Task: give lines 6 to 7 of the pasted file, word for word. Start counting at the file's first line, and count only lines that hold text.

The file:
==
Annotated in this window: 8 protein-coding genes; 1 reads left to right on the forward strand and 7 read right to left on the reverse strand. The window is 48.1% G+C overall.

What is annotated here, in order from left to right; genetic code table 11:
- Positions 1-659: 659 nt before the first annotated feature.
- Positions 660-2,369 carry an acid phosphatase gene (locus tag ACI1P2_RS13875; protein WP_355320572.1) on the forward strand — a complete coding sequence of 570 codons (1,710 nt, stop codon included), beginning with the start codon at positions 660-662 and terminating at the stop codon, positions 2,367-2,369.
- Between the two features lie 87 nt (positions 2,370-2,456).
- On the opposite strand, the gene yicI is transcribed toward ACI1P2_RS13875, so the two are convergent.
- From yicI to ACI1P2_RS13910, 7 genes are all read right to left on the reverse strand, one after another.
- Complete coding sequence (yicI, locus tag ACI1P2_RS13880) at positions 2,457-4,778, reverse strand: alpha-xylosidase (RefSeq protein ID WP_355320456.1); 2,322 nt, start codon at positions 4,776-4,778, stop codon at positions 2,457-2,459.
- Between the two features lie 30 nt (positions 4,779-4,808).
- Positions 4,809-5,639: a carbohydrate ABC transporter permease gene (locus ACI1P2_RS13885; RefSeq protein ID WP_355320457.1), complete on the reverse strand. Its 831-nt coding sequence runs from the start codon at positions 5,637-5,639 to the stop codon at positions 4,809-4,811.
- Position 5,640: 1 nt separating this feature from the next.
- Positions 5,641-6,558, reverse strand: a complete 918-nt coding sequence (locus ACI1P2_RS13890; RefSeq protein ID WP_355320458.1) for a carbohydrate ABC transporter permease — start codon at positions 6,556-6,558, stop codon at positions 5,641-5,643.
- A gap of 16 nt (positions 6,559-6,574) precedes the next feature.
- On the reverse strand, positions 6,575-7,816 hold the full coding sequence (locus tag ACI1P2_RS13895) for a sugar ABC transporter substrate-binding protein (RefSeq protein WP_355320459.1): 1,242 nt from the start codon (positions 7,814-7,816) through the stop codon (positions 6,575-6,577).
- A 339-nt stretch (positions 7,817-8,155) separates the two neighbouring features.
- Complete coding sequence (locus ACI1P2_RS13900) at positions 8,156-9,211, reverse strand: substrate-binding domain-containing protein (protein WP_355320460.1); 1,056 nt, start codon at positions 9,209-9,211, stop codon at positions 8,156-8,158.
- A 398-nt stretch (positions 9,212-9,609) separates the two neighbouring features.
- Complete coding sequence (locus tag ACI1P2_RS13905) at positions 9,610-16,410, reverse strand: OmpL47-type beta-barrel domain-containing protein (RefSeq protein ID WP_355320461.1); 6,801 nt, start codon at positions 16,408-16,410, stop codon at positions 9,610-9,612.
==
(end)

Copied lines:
- On the opposite strand, the gene yicI is transcribed toward ACI1P2_RS13875, so the two are convergent.
- From yicI to ACI1P2_RS13910, 7 genes are all read right to left on the reverse strand, one after another.